If you’re a risk-conscious investor seeking excellent opportunities for income and growth, convertible securities may be for you. Convertibles can be affordable, fun, and thrifty, though they can vary widely in practicality, price, and performance. The Superleggera is expected to break cover in late 2016 or early 2017 with an aggressive body kit and a beefed-up V-10 engine rated at more than 630 horsepower (versus the standard 602 horses).
Although many buyers like to fit hardtops to keep the SUV quieter and better protected from the elements, the Jeep Wrangler comes as standard with a folding soft top — making it the only convertible SUV currently on sale in the U.S. (the Nissan Murano CrossCabriolet is deceased and the Range Rover Evoque convertible is still in utero).
The best convertibles are those that are great fun with the roof down but also quiet and comfortable when the roof has to be up. Manufacturers have really improved convertibles in this respect in recent years, often including multiple layers to improve the sound insulation properties of retractable roofs, particularly when the car’s travelling at high speeds.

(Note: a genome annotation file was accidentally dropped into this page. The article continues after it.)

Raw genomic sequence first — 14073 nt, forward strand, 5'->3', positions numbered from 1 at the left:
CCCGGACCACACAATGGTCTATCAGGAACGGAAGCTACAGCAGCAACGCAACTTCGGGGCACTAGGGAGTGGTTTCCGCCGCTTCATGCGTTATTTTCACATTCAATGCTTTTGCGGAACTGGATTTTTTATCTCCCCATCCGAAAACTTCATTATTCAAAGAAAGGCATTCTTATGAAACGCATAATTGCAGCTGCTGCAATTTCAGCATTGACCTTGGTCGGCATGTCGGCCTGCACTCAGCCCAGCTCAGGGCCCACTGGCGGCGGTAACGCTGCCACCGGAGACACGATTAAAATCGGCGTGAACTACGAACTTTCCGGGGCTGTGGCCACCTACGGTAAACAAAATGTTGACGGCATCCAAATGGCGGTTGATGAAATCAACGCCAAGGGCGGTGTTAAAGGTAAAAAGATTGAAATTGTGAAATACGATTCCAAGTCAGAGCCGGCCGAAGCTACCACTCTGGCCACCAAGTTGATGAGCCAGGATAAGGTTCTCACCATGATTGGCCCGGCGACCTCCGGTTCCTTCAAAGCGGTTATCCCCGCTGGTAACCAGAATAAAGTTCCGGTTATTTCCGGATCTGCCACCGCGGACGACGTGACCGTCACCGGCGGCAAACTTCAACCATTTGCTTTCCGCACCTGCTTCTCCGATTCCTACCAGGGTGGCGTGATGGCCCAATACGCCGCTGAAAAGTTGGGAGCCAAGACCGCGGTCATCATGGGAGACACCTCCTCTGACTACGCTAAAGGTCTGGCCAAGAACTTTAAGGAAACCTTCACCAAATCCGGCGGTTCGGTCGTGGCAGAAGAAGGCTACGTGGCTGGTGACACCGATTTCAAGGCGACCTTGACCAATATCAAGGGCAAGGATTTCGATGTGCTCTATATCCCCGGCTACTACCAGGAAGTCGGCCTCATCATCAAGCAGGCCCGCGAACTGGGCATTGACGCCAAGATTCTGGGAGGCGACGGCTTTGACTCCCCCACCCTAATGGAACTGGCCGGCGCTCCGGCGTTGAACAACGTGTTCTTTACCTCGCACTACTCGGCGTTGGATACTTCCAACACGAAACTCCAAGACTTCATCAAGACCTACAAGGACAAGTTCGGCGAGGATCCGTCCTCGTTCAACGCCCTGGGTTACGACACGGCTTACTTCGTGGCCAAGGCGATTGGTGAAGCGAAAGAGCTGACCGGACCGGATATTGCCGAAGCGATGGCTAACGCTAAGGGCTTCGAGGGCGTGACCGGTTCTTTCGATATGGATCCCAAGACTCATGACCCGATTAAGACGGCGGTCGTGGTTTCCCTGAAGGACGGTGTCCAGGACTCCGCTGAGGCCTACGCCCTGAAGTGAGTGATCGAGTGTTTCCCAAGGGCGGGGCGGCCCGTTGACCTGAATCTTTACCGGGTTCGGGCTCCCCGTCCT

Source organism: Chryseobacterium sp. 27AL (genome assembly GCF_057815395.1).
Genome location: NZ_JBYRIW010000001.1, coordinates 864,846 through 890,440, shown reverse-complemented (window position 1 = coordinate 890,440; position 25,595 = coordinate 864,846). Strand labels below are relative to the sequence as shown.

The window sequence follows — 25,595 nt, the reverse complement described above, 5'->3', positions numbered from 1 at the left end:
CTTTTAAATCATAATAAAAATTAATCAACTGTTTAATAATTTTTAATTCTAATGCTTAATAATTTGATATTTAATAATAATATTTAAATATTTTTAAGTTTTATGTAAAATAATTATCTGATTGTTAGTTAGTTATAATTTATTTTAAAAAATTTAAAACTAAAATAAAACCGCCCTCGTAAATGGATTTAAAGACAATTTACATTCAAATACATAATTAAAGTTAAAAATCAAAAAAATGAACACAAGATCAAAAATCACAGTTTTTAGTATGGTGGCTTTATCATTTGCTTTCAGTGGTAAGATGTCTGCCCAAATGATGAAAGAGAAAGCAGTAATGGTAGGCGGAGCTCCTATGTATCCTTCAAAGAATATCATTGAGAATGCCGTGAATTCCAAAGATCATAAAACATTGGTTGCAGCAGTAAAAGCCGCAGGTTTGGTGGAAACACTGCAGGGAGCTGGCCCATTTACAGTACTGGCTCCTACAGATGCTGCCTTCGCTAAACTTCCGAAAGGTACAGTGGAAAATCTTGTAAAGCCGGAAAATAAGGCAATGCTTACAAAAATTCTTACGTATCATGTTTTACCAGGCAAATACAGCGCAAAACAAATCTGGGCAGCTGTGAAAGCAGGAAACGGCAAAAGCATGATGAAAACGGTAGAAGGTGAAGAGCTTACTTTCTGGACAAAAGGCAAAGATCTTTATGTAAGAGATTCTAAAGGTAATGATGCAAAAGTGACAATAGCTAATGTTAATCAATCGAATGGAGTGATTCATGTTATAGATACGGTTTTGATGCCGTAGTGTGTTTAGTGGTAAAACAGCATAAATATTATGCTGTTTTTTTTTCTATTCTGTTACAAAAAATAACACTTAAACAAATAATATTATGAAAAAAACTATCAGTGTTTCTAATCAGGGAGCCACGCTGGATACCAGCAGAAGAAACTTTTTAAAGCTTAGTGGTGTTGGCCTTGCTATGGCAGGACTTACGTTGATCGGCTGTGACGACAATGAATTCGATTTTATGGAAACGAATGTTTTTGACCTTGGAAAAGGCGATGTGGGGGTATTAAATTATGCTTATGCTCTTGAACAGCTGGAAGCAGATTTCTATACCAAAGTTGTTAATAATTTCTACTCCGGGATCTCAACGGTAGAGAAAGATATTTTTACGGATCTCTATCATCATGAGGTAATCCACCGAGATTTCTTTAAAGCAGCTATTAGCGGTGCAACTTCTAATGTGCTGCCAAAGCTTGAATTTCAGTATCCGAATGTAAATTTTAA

As prices for convertibles reflect an interplay of stock and bond prices, as well as the more complex range of inputs into option prices such as the volatility of the share price in question, they have tended to attract a select group of expert investors.
Rear-windows have evolved similarly, with plastic rear-windows appearing as late as the first generation Porsche Boxster Contemporary convertibles and retractable hardtops feature heatable glass rear windows to maximize visibility – though rear windows often can compromise visibility by their size, as with the case of the very small rear window and restricted visibility of the Mitsubishi Eclipse Spyder.